Firefighter Donn Thompson of Los Angeles earned some $300,000 in overtime in 2017, aside from his $92,000 salary. If that sounds like a lot of money in overtime, it is. In fact, as Transparent California reports, Thompson has pulled down $1 million in overtime since 2013. Eric Boehm of Reason.com explains:
Here’s how the math breaks down. Thompson, like all firefighters in Los Angeles, works 2,912 hours every year. With a base salary of $92,000, that comes to an hourly rate of $31.60. That means Thompson would earn overtime pay at a rate of $47.40 per hour—that’s one and a half times the base rate. But earning $302,000 at a rate of $47.40 per hour would require working more than 6,370 hours. Add that to the 2,912 hours he worked as a salaried employee, and you get more than 9,280 hours worked, despite the fact that there are only 8,760 hours in a year.
Thompson has a long history of working the system. From 1993 to 1995, Thompson made well over $200,000 in overtime; in 2008, he grabbed another $173,335 in overtime.
California excluded overtime from pension calculations only in 2012; that means that Thompson’s retirement pay will still be based on his overtime. As The Los Angeles Times reported in 2014:
A legal way to increase pensions by boosting the final pay of retiring state and local government workers could drive up public employee pension costs in California by as much as $796 million over the next 20 years, the state controller said Tuesday. … Two years ago the Legislature and governor overhauled public pension benefits for newly hired workers, but many critics called the legislation too little and too late.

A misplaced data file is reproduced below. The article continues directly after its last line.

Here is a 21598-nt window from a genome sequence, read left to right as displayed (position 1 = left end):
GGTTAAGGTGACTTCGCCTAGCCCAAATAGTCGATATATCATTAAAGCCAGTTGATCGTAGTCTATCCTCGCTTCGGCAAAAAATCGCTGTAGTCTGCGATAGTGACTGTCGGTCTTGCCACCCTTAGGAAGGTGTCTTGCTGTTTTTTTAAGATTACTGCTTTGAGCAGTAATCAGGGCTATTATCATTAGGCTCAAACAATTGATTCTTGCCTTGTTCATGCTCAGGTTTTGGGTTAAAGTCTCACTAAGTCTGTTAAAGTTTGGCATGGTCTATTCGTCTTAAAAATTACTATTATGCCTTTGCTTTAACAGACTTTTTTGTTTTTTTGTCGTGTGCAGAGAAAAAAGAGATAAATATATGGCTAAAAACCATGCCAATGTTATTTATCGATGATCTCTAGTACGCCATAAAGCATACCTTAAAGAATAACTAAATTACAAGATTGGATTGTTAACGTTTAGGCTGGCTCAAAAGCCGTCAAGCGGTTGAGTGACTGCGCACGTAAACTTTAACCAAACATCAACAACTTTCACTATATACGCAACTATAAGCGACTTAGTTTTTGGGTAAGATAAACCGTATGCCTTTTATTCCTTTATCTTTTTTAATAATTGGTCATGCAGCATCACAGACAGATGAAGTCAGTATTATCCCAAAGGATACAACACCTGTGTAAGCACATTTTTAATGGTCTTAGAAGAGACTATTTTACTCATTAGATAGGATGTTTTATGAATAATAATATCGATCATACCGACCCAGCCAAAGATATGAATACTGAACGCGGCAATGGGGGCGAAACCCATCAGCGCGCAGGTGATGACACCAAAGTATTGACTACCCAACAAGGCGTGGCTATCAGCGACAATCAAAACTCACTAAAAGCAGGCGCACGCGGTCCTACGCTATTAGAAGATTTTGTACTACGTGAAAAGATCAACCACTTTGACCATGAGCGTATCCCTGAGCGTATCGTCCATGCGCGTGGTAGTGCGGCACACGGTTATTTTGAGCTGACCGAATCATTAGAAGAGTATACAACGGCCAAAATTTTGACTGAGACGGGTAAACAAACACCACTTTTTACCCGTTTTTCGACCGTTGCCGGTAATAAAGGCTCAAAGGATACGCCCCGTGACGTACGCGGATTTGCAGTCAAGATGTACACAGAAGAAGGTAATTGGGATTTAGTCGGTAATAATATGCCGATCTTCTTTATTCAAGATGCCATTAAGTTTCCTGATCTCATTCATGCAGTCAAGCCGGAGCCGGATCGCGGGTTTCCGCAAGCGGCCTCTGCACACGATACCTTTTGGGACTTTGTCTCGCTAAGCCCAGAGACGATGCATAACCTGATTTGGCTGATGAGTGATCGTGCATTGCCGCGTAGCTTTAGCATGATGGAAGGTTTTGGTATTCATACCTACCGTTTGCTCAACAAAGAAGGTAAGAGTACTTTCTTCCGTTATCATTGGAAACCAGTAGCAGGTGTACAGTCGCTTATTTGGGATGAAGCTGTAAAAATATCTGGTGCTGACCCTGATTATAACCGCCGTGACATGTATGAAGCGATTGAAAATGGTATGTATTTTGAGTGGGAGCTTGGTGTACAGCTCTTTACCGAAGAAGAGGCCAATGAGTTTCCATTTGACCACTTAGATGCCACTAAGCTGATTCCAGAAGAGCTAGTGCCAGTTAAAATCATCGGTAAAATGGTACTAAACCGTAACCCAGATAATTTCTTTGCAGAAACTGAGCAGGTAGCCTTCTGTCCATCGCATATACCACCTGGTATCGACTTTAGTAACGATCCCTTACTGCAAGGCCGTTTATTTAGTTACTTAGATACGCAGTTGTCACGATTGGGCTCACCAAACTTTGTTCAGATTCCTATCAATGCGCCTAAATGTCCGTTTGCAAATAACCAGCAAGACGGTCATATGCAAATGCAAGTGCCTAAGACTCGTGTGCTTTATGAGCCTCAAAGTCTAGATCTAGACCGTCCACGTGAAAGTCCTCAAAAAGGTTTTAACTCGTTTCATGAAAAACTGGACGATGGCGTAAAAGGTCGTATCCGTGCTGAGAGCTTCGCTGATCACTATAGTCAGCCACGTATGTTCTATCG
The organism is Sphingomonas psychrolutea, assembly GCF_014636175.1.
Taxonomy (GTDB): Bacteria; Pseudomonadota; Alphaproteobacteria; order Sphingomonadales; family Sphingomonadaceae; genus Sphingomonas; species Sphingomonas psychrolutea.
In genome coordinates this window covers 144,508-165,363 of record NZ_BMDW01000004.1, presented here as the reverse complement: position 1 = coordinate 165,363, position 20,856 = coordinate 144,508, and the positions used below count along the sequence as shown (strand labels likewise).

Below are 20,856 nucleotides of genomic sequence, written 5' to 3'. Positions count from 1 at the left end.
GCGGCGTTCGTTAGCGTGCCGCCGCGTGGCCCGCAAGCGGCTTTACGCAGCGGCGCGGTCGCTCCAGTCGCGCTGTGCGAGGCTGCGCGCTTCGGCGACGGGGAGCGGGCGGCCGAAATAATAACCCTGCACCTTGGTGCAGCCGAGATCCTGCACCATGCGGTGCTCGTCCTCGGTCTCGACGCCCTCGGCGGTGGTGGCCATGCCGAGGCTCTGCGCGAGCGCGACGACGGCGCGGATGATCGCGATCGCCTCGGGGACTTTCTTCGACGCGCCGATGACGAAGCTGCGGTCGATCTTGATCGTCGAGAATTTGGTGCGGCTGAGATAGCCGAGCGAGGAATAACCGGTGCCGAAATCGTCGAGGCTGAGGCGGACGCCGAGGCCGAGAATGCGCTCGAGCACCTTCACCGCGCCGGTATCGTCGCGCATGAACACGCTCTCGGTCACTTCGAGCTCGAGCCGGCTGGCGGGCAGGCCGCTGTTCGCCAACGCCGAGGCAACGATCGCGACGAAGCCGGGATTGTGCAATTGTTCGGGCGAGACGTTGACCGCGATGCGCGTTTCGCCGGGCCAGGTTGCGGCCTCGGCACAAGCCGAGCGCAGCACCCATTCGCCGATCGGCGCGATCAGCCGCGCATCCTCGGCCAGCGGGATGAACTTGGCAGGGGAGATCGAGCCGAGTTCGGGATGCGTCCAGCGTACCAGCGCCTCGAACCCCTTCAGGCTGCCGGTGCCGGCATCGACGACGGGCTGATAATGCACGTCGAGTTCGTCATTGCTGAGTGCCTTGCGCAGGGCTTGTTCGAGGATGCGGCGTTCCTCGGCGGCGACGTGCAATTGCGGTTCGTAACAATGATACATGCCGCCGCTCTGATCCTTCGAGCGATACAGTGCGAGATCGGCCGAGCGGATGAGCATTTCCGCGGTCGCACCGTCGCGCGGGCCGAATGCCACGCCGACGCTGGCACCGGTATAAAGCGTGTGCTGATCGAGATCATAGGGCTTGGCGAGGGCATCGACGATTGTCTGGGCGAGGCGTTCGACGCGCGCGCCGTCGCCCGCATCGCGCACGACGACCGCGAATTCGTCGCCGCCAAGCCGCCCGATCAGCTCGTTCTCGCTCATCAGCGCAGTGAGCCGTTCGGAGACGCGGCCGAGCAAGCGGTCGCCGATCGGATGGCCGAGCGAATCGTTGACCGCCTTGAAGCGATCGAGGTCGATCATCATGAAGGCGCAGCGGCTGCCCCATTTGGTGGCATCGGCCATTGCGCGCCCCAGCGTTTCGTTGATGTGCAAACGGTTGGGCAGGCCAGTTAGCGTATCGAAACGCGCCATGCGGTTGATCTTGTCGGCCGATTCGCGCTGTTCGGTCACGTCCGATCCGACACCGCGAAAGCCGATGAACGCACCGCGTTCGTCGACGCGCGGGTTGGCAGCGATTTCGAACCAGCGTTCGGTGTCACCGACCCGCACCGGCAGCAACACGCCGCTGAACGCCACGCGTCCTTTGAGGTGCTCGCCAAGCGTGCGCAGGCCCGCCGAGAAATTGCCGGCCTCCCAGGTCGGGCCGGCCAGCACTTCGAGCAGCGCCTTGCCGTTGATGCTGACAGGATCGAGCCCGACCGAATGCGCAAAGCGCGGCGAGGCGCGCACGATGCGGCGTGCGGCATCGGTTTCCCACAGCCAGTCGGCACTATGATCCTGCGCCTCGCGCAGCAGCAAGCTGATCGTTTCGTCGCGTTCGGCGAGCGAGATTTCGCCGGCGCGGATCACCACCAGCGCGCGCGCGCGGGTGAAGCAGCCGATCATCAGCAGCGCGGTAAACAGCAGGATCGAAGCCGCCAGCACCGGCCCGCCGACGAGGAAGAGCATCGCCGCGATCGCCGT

Public employee unions have been bankrupting localities across the country. California’s unfunded pension liabilities are staggering:
CalPERS has unfunded liabilities — benefits promised compared with anticipated funding — of $136 billion, Nation says. For CalSTRS, the projected red ink is $87 billion. That’s based on 2016 data, the latest available. If you total up the unfunded liabilities of all state and local public pension systems in California, the projected debt comes to around $333 billion, Nation says. But that’s a conservative figure based on official reports. It could be up over $1 trillion.
That’s nearly $26,000 per household in the state.
This is what happens when a state is governed by unions, as California is: California unions elect public officials, who then sign rich contracts with the unions, who then elect public officials. The cycle creates debt and serious safety problems as well — if public employee unions strike, that’s a disaster area. We can love our firefighters, but these deals are destroying localities.